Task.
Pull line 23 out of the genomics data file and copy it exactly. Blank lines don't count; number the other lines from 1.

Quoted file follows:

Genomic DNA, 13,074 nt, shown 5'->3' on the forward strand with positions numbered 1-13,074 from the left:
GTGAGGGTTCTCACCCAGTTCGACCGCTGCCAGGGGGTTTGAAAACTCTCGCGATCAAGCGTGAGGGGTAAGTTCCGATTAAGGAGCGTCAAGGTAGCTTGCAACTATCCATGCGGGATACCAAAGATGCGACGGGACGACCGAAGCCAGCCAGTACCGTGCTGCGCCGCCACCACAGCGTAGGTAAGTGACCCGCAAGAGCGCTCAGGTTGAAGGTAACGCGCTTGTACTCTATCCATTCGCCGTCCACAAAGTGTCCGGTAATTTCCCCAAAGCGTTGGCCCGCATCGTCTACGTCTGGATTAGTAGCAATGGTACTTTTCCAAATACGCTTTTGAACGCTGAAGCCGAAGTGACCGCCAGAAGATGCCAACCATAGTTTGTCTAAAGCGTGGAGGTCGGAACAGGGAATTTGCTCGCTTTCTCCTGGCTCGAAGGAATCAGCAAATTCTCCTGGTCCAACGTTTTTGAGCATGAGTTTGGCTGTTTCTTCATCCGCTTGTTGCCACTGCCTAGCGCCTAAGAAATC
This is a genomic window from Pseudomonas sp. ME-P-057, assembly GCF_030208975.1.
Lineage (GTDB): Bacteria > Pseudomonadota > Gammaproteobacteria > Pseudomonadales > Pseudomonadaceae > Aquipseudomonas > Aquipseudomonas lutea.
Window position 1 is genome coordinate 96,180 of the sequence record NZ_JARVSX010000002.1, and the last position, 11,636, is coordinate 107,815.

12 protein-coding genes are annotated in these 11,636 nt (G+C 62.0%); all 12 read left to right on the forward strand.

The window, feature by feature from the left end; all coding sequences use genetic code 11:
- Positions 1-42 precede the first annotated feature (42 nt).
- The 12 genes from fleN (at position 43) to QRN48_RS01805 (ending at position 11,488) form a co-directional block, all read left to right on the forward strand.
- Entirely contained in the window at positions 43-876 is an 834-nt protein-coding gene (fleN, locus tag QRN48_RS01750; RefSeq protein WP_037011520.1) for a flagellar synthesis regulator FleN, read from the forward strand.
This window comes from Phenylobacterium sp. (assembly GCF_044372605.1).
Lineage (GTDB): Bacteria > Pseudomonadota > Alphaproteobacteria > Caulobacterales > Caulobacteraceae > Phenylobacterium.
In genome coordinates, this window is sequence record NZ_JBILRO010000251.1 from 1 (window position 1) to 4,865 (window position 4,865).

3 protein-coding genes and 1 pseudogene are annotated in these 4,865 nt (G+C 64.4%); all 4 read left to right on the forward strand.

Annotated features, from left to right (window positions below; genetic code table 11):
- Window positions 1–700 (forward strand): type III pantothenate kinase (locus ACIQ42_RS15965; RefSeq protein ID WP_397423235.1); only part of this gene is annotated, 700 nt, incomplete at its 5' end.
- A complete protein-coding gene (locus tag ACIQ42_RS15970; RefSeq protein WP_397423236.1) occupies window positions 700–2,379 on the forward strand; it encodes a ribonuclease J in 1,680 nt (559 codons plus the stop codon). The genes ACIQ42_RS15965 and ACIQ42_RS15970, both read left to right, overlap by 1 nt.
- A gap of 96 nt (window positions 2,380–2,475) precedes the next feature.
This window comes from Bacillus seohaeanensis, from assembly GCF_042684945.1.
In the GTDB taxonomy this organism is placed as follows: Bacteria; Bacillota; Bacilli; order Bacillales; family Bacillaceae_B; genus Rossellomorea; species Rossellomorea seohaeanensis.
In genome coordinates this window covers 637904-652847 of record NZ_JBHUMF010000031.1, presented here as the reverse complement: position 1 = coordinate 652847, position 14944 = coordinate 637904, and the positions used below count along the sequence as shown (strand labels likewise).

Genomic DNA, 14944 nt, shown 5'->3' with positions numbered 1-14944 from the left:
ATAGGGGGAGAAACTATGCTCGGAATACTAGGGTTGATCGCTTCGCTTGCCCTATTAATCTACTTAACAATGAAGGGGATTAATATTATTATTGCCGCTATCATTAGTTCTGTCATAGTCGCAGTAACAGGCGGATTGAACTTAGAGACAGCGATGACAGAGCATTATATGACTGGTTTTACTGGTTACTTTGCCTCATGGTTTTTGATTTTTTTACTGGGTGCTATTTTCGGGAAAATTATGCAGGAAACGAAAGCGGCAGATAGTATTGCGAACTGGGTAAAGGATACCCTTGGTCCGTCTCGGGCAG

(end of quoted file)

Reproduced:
ATAGGGGGAGAAACTATGCTCGGAATACTAGGGTTGATCGCTTCGCTTGCCCTATTAATCTACTTAACAATGAAGGGGATTAATATTATTATTGCCGCTATCATTAGTTCTGTCATAGTCGCAGTAACAGGCGGATTGAACTTAGAGACAGCGATGACAGAGCATTATATGACTGGTTTTACTGGTTACTTTGCCTCATGGTTTTTGATTTTTTTACTGGGTGCTATTTTCGGGAAAATTATGCAGGAAACGAAAGCGGCAGATAGTATTGCGAACTGGGTAAAGGATACCCTTGGTCCGTCTCGGGCAG